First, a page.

Within the day, Christie's spokesman issued a clarification insisting that "the Governor believes vaccines are an important health protection, and with a disease like measles there is no question kids should be vaccinated." Paul also backtracked, blaming the media for characterizing him as anti-vaccine, and invited a New York Times reporter to watch him get a Hepatitis A booster shot.
At the state level the issue has often, but not always, taken on a partisan tinge.
Democrats have backed bills to tighten vaccine regulations in states including California, Minnesota and Maine.
A Montana Republican, meanwhile, added an amendment to a vaccination bill that would add the state to the ranks allowing parents to opt out based on "personal beliefs," to the chagrin of the bill's Democratic sponsor. Colorado Republicans also introduced a bill to give parents wider rein on issues including vaccinations.
But the divide isn't absolute. A New York Democrat also introduced a "philosophical" exemption clause. In Vermont, a bipartisan group of state senators is working to end the state's own philosophical exemption, which Gov. Peter Shumlin (D) would like to keep. In Michigan, Gov. Rick Snyder (R) championed a rule change to educate parents seeking to exempt their children from vaccinations.
"So far, it's not shaping up to be a partisan issue, and I hope it never does," said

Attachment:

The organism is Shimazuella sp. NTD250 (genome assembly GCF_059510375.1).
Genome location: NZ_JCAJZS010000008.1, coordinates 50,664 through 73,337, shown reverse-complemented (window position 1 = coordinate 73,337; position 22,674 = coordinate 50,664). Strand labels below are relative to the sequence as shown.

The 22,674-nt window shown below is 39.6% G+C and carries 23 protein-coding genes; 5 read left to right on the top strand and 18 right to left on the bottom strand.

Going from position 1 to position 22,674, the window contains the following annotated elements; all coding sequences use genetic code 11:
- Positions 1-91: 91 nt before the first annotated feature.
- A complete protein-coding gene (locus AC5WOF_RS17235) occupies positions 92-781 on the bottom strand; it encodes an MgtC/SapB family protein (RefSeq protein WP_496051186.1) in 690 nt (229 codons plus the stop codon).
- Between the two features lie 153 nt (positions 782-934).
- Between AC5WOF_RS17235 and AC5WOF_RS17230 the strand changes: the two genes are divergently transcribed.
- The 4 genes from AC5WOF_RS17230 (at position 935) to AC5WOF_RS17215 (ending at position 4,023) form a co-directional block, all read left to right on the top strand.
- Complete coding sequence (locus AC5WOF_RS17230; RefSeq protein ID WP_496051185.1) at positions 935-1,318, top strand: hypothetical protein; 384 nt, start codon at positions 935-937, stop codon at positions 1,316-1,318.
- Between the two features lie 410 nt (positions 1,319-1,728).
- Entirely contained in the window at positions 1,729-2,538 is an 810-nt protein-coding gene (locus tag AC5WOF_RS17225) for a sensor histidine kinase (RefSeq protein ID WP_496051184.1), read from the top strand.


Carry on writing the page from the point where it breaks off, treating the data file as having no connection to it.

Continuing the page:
California state Sen. Richard Pan (D-Sacramento), a pediatrician who co-authored a bill to end California's religious and personal-belief exemptions. He said it was too soon to tell who would back the legislation, but hoped both parties would sign on. "There are many things we can have differences of opinion about in deciding what our policies are, but this one should be pretty straightforward."
Diane Peterson, an associate director for immunization projects at the Immunization Action Coalition, also said she was optimistic about growing cross-party support on a Minnesota bill pushing a policy similar to Michigan's. The bill, which was introduced last year by a Democrat but died in committee, would require parents to talk to a doctor before choosing not to vaccinate.
While the proposal initially had trouble attracting GOP lawmakers, she said, some were beginning to sign on -- and she hoped that public outcry over the measles outbreak would continue to drive support for vaccine legislation.
"I'm hopeful that this can continue as not a partisan issue by any means," she said. "It isn't that it's a split on the issue. It's just a very small minority that are against vaccines."
The HuffPost/YouGov poll consisted of 1,000 completed interviews conducted Feb. 2-4 among U.S. adults using a sample selected from YouGov's opt-in online panel to match the demographics and other characteristics of the adult U.S. population.
The Huffington Post has teamed up with YouGov to conduct daily opinion polls. You can learn more about this project and take part in YouGov's nationally representative opinion polling. Data from all HuffPost/YouGov polls can be found here. More details on the poll's methodology are available here.
Most surveys report a margin of error that represents some, but not all, potential survey errors. YouGov's reports include a model-based margin of error, which rests on a specific set of statistical assumptions about the selected sample, rather than the standard methodology for random probability sampling. If these assumptions are wrong, the model-based margin of error may also be inaccurate. Click here for a more detailed explanation of the model-based margin of error.